Pension reforms introduced this year will leave most people worse off in the long-term, according to the public spending watchdog.
The new system, which was introduced in April, does away with pension top ups in favour of a flat rate.
But the reforms mean that in 2060 three quarters of claimants will receive £15 a week less on average, the National Audit Office said.
Groups that lose out from the reforms have not been contacted directly to alert them to the financial hit they will take, its report warned.
Despite hopes that the new system will allow people to plan more for their retirement by giving them certainty about their support from the state, the Department for Work and Pensions has had “limited success” in improving understanding and there is no evidence that it has encouraged extra savings, according to the NAO.
When the changes came in, just 25% of working age people knew how they would be affected and just 18% knew what their state pension was likely to be, it added.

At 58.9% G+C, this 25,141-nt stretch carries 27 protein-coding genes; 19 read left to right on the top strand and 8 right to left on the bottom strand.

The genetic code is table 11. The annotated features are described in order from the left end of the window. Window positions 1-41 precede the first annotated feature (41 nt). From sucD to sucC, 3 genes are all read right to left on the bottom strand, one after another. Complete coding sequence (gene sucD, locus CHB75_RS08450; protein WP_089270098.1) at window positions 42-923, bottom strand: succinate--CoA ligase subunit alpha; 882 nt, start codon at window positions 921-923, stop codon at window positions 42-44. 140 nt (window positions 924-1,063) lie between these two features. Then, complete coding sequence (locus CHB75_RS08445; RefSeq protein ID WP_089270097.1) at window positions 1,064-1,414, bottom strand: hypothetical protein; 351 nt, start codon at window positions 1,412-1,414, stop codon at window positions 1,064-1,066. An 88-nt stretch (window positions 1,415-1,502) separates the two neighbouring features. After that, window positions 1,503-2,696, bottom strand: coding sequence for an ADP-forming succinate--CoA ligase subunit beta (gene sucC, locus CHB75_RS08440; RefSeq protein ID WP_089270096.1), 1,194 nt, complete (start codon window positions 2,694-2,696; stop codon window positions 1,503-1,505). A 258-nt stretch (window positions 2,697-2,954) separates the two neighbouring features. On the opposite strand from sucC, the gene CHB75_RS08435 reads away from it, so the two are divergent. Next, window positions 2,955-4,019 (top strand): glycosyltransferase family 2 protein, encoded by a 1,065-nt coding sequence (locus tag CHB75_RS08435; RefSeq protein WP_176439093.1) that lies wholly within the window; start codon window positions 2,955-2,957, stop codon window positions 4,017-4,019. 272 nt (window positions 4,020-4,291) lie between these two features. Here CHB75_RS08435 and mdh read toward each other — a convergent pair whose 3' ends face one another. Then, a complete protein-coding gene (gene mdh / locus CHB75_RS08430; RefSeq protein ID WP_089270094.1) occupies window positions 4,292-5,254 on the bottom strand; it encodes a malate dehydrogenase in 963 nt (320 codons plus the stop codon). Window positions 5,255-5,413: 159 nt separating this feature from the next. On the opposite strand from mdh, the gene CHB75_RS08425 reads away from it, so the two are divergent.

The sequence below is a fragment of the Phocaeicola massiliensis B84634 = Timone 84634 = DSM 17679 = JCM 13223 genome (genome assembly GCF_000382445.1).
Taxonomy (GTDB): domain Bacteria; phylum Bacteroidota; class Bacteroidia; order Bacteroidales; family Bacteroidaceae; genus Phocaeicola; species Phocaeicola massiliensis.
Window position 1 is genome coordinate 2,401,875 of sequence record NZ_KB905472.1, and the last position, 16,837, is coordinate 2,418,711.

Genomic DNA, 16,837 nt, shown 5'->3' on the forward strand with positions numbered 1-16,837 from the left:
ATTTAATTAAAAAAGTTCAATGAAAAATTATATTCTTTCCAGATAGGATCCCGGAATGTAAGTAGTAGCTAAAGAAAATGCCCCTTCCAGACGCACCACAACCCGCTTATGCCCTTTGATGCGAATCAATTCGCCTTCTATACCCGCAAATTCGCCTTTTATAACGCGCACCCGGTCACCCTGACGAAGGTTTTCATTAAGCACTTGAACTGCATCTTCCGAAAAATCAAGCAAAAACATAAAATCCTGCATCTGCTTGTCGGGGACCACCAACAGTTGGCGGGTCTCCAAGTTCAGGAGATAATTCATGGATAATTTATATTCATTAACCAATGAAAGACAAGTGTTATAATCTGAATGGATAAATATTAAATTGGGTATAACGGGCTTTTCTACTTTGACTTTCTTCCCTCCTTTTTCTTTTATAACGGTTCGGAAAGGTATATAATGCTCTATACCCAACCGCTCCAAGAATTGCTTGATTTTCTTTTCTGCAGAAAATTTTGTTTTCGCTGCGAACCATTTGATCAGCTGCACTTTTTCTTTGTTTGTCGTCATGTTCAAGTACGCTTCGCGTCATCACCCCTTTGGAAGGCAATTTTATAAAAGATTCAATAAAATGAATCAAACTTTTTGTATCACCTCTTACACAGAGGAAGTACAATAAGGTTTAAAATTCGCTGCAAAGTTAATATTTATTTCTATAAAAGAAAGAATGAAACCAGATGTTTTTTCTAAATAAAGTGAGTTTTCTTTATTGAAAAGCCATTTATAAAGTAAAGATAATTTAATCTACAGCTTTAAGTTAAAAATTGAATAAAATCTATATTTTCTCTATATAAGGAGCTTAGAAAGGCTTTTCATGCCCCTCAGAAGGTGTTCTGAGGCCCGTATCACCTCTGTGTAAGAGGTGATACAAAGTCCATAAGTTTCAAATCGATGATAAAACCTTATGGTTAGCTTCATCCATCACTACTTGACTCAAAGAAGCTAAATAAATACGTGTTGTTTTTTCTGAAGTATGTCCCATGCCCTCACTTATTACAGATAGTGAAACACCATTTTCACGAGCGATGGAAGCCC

Meg Hillier, who chairs the Public Accounts Committee, said: “The success of the new pension depends on people being clear about how much they should expect when they stop working, so they can plan properly for retirement.
“Yet in spite of the department’s communication campaign, over half of people who will be pensioners in the next 10 years don’t know how much their state pension is likely to be.
“Some of these people are going to be surprised to find they do not qualify for the full flat rate.”
The new state pension covers men born on or after April 6 1951 and women born on or after April 6 1953. The previous system has been made up of two parts - the basic state pension as well as the additional state pension, which is extra money on top of the basic state pension.
It has a single-tier rate, of £155.65 a week. Usually people will need at least 10 years of qualifying National Insurance (NI) contributions to get any state pension - and 35 years of contributions to get the full amount.